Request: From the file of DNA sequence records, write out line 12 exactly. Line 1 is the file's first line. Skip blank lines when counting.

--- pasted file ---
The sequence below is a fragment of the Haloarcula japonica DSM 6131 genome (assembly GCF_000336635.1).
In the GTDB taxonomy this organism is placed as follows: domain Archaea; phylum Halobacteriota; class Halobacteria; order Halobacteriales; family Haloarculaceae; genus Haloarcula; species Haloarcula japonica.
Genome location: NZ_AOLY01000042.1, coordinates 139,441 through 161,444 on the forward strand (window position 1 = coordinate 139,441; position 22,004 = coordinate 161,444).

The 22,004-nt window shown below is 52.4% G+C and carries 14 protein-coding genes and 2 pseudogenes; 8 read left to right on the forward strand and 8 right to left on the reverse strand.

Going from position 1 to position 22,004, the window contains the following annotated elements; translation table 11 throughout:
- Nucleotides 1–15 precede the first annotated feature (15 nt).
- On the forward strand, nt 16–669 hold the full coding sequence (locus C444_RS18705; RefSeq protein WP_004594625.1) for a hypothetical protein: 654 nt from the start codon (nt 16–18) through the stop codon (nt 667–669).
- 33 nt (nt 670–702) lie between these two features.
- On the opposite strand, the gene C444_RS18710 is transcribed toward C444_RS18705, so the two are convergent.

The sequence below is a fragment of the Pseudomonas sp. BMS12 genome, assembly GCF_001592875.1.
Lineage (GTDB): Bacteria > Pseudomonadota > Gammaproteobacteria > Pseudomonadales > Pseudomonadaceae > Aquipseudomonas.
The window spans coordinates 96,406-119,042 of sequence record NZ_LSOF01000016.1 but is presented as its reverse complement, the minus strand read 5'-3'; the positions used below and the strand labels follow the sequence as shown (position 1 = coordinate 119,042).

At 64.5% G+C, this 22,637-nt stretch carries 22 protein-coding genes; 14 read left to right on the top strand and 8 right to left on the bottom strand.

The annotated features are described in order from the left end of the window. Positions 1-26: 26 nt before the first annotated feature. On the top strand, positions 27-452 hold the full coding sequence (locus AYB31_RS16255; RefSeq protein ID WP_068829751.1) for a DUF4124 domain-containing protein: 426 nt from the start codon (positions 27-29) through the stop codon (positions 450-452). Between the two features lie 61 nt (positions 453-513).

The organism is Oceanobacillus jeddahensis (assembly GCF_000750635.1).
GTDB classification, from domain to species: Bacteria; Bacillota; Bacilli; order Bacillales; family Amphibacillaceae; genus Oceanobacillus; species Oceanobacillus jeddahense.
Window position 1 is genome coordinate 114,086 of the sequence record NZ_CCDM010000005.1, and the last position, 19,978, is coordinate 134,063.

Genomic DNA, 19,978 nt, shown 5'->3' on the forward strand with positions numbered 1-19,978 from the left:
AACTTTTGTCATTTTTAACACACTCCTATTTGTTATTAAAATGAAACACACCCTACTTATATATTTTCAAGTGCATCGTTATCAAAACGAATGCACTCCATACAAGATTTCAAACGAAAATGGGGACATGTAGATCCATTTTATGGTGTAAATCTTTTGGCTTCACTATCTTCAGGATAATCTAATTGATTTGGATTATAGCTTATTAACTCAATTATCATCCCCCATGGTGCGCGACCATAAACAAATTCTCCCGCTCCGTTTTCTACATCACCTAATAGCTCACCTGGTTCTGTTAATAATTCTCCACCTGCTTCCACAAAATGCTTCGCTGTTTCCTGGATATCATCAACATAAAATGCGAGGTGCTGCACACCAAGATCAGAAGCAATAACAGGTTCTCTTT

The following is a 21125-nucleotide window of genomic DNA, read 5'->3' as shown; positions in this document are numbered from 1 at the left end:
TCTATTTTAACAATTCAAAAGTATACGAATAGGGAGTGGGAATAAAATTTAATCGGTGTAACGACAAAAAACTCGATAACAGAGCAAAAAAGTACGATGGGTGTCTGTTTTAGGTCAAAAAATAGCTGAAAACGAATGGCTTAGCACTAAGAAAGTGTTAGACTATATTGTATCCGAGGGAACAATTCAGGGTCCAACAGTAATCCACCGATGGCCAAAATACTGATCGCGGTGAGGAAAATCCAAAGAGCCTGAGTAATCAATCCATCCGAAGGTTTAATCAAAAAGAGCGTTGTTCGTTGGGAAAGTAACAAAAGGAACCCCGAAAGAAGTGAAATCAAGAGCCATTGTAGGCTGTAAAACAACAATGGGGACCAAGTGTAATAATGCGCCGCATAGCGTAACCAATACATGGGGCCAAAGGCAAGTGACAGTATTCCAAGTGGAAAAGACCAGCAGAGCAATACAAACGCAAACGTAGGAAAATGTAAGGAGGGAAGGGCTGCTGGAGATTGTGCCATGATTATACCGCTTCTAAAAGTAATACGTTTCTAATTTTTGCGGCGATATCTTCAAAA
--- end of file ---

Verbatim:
The window spans coordinates 96,406-119,042 of sequence record NZ_LSOF01000016.1 but is presented as its reverse complement, the minus strand read 5'-3'; the positions used below and the strand labels follow the sequence as shown (position 1 = coordinate 119,042).